March 13, 2015
Hello, Tucson! I arrived this afternoon for the Tucson Festival of Books after a wonderful morning spent with the students at the Charter School of Morgan Hill, in Morgan Hill, California. What a great group of kids. I spoke to all 600+ students, from kindergarten through eighth grade. The entire school had read THE LEMONADE WAR, and it was fun to introduce them to the other books in the series. On my way to the school (early, early morning) the sun was rising in the East.
After the morning visit, which was short, but sweet, my skillful driver, Romi, dashed us off to the San Francisco airport (manageable traffic along the way, thanks be to the traffic gods!), and I flew into Tucson. I am agog at the mountains here. Literally, they make my jaw drop. Here are just a few photos that show the scenery on the approach to my hotel. How beautiful is that?!? More photos tomorrow.
March 12, 2015
What a splendiferous day. This morning, I traveled south to the San Jose area, passing many Google buses on the freeway. (Well, in truth, they passed ME, but it was still fun to spot them as they glided along like giant white whales.) By the time I reached San Jose, the sun was out and the temperature was in the seventies. For this Massachusetts gal, it was heaven on earth. Here's a photo of me with Poonam Majmudar, the gracious and stylish principal at the Stratford School in Los Gatos. I talked to the third-, fourth-, and fifth-graders there, and we had a terrific time. Look at that sunshine!
Then it was off to DIscovery Charter School 2 in San Jose, which was teeming with lively, energetic, inquisitive kids who had a LOT of questions for me about my books and being a writer. I talked with the kids in the beautiful atrium that is the center of their school.
No time to rest, though. I was off to Hicklebee's bookstore for a signing. How to even describe this place? Frankly, I can't. Part museum of all things creative, part whimsical otherworld, part best-reading-spot-on-earth...Just go visit it. Here's a picture of me with the energetic owner, Valerie Lewis. Does her smile say it all? I think so. And then another photo of me with two terrific teachers from Christopher Elementary School who use my books in their fourth- and fifth-grade classrooms. Hurray for teachers!
As I was getting ready to leave, Valerie invited me to sign a wall! They have EVERYONE'S signature in the store: J.K. Rowling, James Thurber, Jon Scieszka, Lynne Rae Perkins—everyone. I chose a spot on a column (not easy to write on a rounded surface) right by the front door. Kids, don't try this at home!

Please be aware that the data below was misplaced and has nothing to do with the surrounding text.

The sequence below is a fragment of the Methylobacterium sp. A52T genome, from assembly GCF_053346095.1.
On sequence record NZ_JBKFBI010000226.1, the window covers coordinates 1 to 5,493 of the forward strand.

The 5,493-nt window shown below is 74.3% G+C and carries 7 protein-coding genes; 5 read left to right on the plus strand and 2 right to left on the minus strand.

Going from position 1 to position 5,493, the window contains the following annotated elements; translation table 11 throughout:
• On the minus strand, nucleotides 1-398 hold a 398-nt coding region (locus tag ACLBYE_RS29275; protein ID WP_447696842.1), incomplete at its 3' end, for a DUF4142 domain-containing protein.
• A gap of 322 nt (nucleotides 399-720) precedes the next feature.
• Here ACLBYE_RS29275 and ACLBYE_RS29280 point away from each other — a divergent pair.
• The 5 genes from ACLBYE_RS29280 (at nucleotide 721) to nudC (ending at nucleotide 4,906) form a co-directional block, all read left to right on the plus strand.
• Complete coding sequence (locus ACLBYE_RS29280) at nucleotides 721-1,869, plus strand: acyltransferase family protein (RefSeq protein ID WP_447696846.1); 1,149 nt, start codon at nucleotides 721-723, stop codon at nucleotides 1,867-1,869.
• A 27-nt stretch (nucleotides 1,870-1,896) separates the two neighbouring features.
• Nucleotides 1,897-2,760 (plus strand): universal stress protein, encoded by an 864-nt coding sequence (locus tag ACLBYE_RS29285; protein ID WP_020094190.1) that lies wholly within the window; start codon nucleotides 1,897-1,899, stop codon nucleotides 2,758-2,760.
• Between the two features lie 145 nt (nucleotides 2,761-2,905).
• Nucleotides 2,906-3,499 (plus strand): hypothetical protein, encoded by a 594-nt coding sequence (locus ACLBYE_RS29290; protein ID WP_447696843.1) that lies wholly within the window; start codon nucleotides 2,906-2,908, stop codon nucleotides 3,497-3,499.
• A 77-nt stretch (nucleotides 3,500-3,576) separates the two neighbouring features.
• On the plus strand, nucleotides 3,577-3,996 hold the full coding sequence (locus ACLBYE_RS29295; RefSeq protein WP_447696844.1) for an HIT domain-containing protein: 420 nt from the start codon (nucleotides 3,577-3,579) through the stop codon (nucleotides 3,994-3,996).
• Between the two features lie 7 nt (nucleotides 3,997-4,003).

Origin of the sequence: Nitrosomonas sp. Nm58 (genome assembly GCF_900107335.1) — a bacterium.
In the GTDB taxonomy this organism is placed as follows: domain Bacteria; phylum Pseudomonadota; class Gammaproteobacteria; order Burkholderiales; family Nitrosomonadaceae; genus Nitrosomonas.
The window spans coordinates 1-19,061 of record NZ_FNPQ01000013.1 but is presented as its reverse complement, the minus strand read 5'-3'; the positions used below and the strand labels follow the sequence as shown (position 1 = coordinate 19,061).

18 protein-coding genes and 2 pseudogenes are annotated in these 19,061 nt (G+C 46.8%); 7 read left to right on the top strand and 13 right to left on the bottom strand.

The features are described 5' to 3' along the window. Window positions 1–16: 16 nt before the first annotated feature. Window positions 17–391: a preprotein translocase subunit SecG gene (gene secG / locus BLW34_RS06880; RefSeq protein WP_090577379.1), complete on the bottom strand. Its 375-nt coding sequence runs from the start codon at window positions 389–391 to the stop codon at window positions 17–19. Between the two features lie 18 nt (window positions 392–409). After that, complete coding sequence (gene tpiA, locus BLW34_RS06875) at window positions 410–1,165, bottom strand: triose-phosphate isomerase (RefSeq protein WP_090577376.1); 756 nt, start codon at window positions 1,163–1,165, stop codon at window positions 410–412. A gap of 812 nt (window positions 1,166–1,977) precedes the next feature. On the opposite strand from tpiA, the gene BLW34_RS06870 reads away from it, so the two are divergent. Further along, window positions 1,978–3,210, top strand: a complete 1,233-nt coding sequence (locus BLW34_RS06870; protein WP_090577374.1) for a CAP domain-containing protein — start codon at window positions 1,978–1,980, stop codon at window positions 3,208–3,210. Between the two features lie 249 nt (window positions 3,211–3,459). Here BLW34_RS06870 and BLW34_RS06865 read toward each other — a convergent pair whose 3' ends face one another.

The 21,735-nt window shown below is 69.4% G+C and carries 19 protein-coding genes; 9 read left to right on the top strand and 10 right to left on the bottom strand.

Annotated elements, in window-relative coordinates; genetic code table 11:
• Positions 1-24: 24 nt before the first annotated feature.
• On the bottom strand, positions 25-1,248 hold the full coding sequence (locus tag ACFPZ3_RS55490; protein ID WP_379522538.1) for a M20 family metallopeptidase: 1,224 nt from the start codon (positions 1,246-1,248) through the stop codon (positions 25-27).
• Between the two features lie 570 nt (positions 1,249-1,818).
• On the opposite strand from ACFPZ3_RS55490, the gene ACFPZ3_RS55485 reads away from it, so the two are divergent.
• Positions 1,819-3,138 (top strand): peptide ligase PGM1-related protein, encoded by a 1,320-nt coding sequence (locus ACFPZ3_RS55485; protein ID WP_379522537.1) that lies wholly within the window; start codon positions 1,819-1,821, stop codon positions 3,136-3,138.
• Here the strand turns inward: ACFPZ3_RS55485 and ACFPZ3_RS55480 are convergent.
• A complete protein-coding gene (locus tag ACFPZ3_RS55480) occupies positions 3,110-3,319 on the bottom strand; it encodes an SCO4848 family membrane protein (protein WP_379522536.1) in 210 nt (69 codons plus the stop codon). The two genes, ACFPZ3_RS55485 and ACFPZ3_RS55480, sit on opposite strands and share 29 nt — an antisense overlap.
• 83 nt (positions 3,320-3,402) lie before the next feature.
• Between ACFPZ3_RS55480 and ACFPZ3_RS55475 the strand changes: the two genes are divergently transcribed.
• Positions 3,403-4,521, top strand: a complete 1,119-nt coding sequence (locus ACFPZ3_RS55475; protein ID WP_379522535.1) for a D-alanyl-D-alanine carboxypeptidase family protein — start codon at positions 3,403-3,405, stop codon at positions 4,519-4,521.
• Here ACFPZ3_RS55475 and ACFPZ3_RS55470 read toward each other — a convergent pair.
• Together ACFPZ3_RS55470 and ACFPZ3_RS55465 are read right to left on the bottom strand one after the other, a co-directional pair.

March 11, 2015
We all have anxiety dreams, right? Those recurring nightmares that signal we're worried about something. For years, I've had a (terrifying!) recurring dream of driving up a road that is so steep that the car I'm driving in falls backward and tumbles into nothingness. Today, that dream came true! Okay, we didn't tumble, but look at how steep this street is! Honestly, I thought I was going to lose it. Again, my media escort Dolores (seen here calmly surveying the breathtaking view from the hill), drove as if we were not about to fall off the edge of the earth. What would I do without her? She has become my new best friend.
The lovely school behind Dolores is the School of the Sacred Heart. It's located in Pacific Heights in San Francisco. I had a fabulous time meeting with the kids there. Here's a picture of me with the school librarian, Tevis Jones, who was a delightful and enthusiastic host. Doesn't her dress just scream SPRING! I love it. And she was as bright and cheerful as her garment.
And finally, I just want to show you the view from one of the windows at the school. In the first photo, you'll see the Golden Gate Bridge to the left, and in the second photo, that's the island of Alcatraz! Of course, Alcatraz makes me think of Gennifer Choldenko's wonderful middle-grade novel, AL CAPONE DOES MY SHIRTS. Have you read it? You should. Dolores explained to me that Alcatraz is now a museum (no longer a working maximum security prison) and a huge tourist draw. I'll be honest: it gave me shivers every time I saw it.
March 10, 2015
Publicity Tour 2015 begins! I arrived in San Francisco yesterday and had a wonderful time in the Santa Rosa area today visiting three schools: Binkley Elementary, Strawberry Elementary, and Yulupa Elementary. The kids were in such great spirits and had wonderful questions to ask. They couldn't believe the picture I showed them of my house buried under two months' worth of snowstorms! In the afternoon, I signed books at Copperfield's Books in Santa Rosa. In addition to meeting the bright, inquisitive students at these schools, my favorite part of the day was driving over the Golden Gate Bridge—twice! In the morning, the bridge was enshrouded in dense fog, so it felt like we were driving through a thick cloud. You couldn't see anything! (My media escort, Dolores, was intrepid!) Driving back in the afternoon, the fog had lifted and we had spectacular views of the ocean, the city, and Alcatraz. San Francisco is quite sublime. More pictures to come!